Waco recently took a major step towards realizing its ambitious downtown revitalization plan, selecting El Paso-based Hunt Development Group as the project's master developer. This decision sets the stage for what city officials estimate could be billions of dollars of investment in a 60-acre swathe of land stretching from Mary Avenue to Waco Drive.
The project, envisioned as a 20-year journey, seeks to breathe new life into the heart of Waco. Last April, a study by architecture firm Gensler laid out a captivating vision, including new municipal buildings, Brazos River boardwalks, a performing arts center, a minor league baseball stadium, and even a cinema complex. In October, the city opened the door to developers, ultimately narrowing down four finalists to Hunt in January.
City Manager Bradley Ford highlighted Hunt's experience with urban revitalization projects, citing their work on the 2019 Travis County court facilities in Austin as a key factor in their selection. This partnership marks the beginning of a meticulous planning phase, with the first construction anticipated for 2026 at the earliest.
Ford emphasizes the importance of prioritizing elements that attract local residents, such as housing, restaurants, and local activities. "One of the earliest priorities...is to re-engage locals into downtown," he stated. "We want downtown to be the heartbeat of this region, and we want people to say, 'I'm going to downtown because it's fun, and it's exciting.'"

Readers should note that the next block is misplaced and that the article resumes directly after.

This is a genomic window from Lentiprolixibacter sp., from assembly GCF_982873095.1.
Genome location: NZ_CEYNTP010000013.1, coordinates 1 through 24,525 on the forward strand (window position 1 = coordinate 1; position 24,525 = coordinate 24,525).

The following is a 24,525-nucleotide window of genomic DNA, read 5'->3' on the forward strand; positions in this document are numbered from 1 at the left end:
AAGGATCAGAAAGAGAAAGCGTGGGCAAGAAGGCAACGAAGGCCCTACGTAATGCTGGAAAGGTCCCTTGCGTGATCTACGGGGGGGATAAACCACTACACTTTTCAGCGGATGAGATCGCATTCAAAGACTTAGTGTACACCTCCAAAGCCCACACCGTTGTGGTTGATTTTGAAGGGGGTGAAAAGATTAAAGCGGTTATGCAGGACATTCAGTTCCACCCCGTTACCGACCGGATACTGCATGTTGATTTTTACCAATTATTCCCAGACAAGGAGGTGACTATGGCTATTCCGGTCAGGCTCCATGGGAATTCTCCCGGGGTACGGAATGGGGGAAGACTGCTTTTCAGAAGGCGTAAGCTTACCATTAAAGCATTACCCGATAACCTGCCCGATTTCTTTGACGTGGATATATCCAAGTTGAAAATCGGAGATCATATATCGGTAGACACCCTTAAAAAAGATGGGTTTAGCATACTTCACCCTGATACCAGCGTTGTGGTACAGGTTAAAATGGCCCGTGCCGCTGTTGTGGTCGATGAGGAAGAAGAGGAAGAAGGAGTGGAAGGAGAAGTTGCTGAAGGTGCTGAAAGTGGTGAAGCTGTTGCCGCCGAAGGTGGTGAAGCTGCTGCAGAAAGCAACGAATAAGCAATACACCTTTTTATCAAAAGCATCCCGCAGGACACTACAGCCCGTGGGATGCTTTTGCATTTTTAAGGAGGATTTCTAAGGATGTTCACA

Some residents are naturally worried about increased traffic times and potential safety hazards with all the new developments. The city hears these concerns, acknowledging that construction zones can indeed be disruptive. However, a well-designed downtown can actually lead to less traffic and safer roads in the long run, according to Waco car accident attorneys at Craft Law Firm. By encouraging walking, cycling, and public transit use, this project can not only revitalize the Waco city center but also make it safer for everyone. So, while temporary growing pains are expected, the long-term vision promises a smoother, more vibrant Waco.
District 5 City Council Member Jim Holmes echoed the transformational nature of the project, calling Hunt a "world-class" developer well-equipped to fulfill Waco's aspirations.
Founded in 1947, Hunt boasts a history of developing and design-building multifamily housing and commercial property across the nation. Ford referenced San Antonio's Pearl District as a model, not just for its unified vision but also for its focus on benefiting local residents. "It wasn't built to be the greatest tourist trap in the world," Ford explained, "It was built to be a gift to San Antonio."
Combined with the Riverfront development surrounding Baylor University's new Foster Pavilion, Ford envisions a downtown Waco unrecognizable from today in 20 years. "It's going to be Waco turning its face towards the river, and embracing the river with activities," he declared. "It's one of our best assets we have and we need to turn our face to it...It will be the place that when somebody says 'I'm from Waco,' they get a gleam in their eye."
With Hunt Development Group on board, Waco's downtown revitalization dream takes a significant step toward reality. As the planning unfolds and construction commences in the years to come, one can only imagine the transformative impact this project will have on the city's future.